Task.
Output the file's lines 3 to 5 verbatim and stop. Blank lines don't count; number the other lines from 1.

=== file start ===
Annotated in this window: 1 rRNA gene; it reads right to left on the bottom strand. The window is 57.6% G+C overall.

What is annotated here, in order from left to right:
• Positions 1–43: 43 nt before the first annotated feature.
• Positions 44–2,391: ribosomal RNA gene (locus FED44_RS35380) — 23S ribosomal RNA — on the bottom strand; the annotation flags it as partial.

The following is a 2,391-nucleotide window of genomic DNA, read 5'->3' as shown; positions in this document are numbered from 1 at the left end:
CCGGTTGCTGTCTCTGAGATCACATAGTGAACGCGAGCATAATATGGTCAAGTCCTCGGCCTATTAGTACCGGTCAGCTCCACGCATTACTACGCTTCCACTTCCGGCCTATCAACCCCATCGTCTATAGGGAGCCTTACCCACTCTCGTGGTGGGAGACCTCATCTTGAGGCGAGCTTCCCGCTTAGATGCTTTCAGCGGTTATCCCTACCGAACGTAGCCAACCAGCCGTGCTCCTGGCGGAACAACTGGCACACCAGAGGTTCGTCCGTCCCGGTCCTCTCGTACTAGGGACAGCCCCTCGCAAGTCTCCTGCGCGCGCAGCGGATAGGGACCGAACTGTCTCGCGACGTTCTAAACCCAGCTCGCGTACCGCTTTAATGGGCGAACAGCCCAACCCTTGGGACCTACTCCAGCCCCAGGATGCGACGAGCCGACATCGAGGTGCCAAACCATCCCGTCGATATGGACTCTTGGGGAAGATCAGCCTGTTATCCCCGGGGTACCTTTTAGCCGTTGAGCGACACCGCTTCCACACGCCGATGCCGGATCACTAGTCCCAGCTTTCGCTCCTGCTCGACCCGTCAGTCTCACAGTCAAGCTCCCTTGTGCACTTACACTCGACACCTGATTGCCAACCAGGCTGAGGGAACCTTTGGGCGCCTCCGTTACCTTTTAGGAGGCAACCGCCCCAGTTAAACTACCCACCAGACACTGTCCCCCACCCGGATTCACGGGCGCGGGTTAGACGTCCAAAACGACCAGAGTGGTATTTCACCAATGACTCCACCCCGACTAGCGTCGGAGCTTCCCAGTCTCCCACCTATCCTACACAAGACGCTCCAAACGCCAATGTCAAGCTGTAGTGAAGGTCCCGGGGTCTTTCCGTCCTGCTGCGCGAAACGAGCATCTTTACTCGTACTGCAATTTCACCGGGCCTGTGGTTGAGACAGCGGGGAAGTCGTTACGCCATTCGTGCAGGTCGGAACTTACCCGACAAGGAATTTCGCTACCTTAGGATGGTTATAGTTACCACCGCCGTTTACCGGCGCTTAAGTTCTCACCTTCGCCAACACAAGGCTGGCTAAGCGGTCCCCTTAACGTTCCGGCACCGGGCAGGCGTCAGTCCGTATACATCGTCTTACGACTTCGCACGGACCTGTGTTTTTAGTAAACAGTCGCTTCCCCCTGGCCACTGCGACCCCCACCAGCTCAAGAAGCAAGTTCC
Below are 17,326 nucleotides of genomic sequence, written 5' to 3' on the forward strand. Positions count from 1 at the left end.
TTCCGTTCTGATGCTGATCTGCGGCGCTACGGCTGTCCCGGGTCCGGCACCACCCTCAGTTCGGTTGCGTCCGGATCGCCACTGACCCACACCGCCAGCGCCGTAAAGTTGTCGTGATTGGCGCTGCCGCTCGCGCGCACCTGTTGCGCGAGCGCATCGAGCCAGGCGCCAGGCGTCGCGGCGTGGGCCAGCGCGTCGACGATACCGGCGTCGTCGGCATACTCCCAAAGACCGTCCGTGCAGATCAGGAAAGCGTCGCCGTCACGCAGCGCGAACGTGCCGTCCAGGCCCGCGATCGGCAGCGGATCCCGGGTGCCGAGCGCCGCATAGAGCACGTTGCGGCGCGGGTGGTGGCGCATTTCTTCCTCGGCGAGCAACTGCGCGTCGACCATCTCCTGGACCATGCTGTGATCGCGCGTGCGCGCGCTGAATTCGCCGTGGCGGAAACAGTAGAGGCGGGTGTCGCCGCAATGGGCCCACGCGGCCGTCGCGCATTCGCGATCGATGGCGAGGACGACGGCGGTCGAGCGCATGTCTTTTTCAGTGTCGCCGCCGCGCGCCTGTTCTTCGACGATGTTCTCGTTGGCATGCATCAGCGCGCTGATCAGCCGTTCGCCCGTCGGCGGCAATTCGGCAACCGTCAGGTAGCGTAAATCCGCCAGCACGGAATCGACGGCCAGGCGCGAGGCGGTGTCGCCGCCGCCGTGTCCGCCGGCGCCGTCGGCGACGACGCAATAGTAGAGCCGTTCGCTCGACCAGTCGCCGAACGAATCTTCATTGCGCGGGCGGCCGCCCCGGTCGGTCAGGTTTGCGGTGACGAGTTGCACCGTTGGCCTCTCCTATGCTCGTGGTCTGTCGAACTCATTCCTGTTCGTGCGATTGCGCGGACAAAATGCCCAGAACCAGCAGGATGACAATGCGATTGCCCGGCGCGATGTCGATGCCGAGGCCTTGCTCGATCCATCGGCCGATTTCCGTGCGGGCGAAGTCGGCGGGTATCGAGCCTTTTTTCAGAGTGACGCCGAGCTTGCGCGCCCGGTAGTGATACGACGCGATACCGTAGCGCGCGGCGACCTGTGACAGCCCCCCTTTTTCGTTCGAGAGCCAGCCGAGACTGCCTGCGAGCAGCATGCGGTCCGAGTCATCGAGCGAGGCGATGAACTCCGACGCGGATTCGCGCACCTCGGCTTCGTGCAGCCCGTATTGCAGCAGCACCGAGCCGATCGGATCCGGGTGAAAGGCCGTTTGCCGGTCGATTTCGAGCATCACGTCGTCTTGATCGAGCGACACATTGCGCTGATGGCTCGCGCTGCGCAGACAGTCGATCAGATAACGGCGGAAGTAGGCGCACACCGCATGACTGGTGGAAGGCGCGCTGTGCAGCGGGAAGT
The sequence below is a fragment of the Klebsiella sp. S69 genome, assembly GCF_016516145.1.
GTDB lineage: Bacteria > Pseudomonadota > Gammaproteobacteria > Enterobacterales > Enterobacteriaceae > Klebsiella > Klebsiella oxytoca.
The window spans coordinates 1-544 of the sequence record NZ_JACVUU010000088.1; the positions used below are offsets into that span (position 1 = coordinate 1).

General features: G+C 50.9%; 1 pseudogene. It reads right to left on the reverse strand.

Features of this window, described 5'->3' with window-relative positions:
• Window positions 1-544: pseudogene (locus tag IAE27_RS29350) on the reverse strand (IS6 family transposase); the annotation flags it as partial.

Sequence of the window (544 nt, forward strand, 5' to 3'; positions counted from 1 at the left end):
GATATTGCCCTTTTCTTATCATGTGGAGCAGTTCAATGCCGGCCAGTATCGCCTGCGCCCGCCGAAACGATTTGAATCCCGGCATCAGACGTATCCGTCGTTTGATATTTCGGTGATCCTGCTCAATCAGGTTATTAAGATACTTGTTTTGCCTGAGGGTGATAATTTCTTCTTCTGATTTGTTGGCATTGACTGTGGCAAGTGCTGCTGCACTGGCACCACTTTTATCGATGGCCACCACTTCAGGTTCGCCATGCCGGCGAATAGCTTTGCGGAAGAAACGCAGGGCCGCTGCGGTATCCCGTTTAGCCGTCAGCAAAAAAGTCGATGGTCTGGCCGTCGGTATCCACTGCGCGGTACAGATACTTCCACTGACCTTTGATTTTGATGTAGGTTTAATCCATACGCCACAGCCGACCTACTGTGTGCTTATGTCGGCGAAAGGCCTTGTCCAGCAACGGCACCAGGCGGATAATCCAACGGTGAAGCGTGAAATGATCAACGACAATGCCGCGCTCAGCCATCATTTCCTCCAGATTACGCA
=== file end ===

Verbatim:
• Positions 1–43: 43 nt before the first annotated feature.
• Positions 44–2,391: ribosomal RNA gene (locus FED44_RS35380) — 23S ribosomal RNA — on the bottom strand; the annotation flags it as partial.

The following is a 2,391-nucleotide window of genomic DNA, read 5'->3' as shown; positions in this document are numbered from 1 at the left end: